Understanding the tax implications of buying or selling a practice – The asset sale

Succession Planning

Understanding the tax implications of buying or selling a practice – The asset sale

The second in a five-part series about the decision process when buying or selling a business

For private party transactions, the most commonly utilized transaction structure is the asset sale, regardless of whether the transaction is between current employees, family members or external parties.

As the name implies, an asset sale is a transaction in which the parties agree to buy or sell the business assets that make up a business. There are many reasons why participants choose to structure a transaction as an asset sale, but typically the two driving factors are (1) the assumed legal liability for the buyer, and (2) the ability of the buyer to amortize the purchase price of the business over a finite period of time.

Typically in an asset sale, the buyer and seller contractually agree to the specific assets that will be purchased and to what (if any) liabilities will be assumed by the buyer. The contract will detail exactly what business assets will be sold. Tangible assets may include business equipment, furniture, fixtures and inventory. The contract will also detail other intangible assets – which may include goodwill, trade names, telephone numbers, website address/URLs, etc. For each line item asset, the contract should specify how the purchase price is allocated. The allocation of the purchase price can have a significant impact on both the buyer and seller, as the different asset classes result in different tax consequences for each party involved in the transaction.

It is imperative that the contractual agreement provides the specific allocation of the purchase price to specific assets. That’s because this allocation will determine the ultimate tax consequences for the buyer and the seller. It is a key negotiation point that cannot be overlooked.

Note that both the buyer and the seller are required to file Form 8594, Asset Acquisition Statement. The IRS expects the asset allocations provided in the forms filed by both the buyer and the seller to match. You can imagine the consequences if these forms were filed and did not match.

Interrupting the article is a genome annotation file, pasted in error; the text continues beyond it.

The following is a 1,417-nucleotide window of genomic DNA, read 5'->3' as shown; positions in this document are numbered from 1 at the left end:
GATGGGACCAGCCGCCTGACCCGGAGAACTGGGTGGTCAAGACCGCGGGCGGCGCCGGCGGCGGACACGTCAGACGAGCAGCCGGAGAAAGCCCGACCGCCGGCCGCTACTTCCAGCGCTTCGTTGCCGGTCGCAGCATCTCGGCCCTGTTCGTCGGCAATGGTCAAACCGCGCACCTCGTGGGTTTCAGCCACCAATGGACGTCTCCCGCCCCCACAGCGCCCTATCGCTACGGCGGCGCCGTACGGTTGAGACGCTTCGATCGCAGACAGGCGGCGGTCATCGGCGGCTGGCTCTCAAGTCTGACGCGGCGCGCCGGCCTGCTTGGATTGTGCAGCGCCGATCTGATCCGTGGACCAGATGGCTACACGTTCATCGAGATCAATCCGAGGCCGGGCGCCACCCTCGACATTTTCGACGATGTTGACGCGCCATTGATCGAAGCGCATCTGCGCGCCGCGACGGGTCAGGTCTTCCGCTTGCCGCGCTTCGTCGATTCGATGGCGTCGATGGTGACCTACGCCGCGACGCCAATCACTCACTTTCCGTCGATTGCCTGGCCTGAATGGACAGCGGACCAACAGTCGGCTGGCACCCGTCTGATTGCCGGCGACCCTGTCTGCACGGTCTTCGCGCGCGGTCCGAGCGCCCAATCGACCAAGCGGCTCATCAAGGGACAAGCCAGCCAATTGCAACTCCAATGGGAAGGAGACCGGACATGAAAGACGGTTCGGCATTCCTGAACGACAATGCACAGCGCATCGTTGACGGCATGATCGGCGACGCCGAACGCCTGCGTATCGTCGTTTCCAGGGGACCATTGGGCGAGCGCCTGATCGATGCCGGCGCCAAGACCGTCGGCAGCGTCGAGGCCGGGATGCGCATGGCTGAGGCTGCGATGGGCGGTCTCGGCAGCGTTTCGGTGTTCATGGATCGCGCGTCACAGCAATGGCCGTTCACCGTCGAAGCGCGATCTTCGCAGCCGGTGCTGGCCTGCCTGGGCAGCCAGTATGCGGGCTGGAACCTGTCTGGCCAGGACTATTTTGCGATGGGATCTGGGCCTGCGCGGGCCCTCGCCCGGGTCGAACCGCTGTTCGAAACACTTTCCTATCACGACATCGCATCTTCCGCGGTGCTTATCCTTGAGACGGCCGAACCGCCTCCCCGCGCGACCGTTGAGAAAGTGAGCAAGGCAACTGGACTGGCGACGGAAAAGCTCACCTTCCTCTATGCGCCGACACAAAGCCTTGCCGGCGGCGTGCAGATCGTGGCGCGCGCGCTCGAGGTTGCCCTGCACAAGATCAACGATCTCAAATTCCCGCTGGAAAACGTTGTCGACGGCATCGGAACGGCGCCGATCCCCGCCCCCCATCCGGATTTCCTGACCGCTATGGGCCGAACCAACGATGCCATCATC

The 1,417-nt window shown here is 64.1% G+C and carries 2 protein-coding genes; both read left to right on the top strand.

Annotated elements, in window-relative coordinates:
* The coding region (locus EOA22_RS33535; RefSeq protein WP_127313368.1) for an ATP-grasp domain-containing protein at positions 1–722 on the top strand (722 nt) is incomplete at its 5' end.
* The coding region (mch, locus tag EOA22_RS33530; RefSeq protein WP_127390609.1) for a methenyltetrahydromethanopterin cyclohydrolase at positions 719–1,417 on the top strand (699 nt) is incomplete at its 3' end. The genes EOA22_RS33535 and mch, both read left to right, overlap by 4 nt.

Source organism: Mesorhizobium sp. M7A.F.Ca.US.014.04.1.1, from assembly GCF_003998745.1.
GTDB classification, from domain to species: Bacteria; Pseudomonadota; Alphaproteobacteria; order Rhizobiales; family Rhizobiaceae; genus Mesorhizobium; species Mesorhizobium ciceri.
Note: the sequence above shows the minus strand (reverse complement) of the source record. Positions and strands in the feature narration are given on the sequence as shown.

From a practical standpoint, the seller will generally desire to have an allocation that results in a long-term capital gain. Conversely, the buyer would prefer to have an allocation that results in an immediate deduction. Then there is the IRS and the specific rules relating to the amount allocated to the assets purchased. This is why it’s important to tap experienced counsel, as these divergent interests can cause unintended tax consequences or cause a deal to break down completely. It is important for each party to understand the implications for the other.

For example, allocating the purchase price of business equipment, furniture and/or fixtures would likely result in the recognition of capital gains and potentially ordinary income by the seller. If the sale results

in capital gains, the seller will have to pay the short-term and/or long-term capital gain tax based on how long the assets were owned and whether or not the seller had depreciated them in earlier tax returns. For the buyer, the assets would be eligible for a depreciation deduction over a 3-, 5-, 7-, 10-, 15-, 20-, 25-, or 39-year time period, depending on the types of business assets acquired.

For the purchase price that is allocated to goodwill, the seller is eligible for long-term or short-term capital gains tax treatment, while the buyer would capitalize and amortize the amount paid over 15 years (180 months).

In a transaction where the purchase price is paid in full at closing, the tax accounting is fairly straightforward. However, this is extremely uncommon in the purchase of any business. Most of the time an asset sale/purchase agreement is structured over a long duration, oftentimes with an amount paid at closing and the remainder paid over a period of years.

When the transaction is structured to take place over a period of years and the purchase price is not fixed and determined at closing, the IRS requires the installment sale methodology for reporting and requires the filing of Form 6252 each year until the transaction is fully closed. You can omit this filing if you make a specific and timely election to opt out of the installment method.

Click here to download a printable PDF of the Asset Sale Case Study.

This information likely does not address the implications of each specific transaction. Please be aware that this information is intended to provide an overview only and is not a substitute for specific transaction guidance from an attorney, certified public accountant, enrolled agent or other subject matter expert. For specific transactional related advice, please consult with your own tax and/or legal counsel.

CIRCULAR 230 NOTICE: To comply with U.S. Treasury Department and IRS regulations, we are required to advise you that, unless expressly stated otherwise, any U.S. federal tax advice contained in this transmittal is not intended or written to be used, and cannot be used, by any person for the purpose of (i) avoiding penalties under the U.S. Internal Revenue Code, or (ii) promoting, marketing or recommending to another party any transaction or matter addressed in this document or other related materials.

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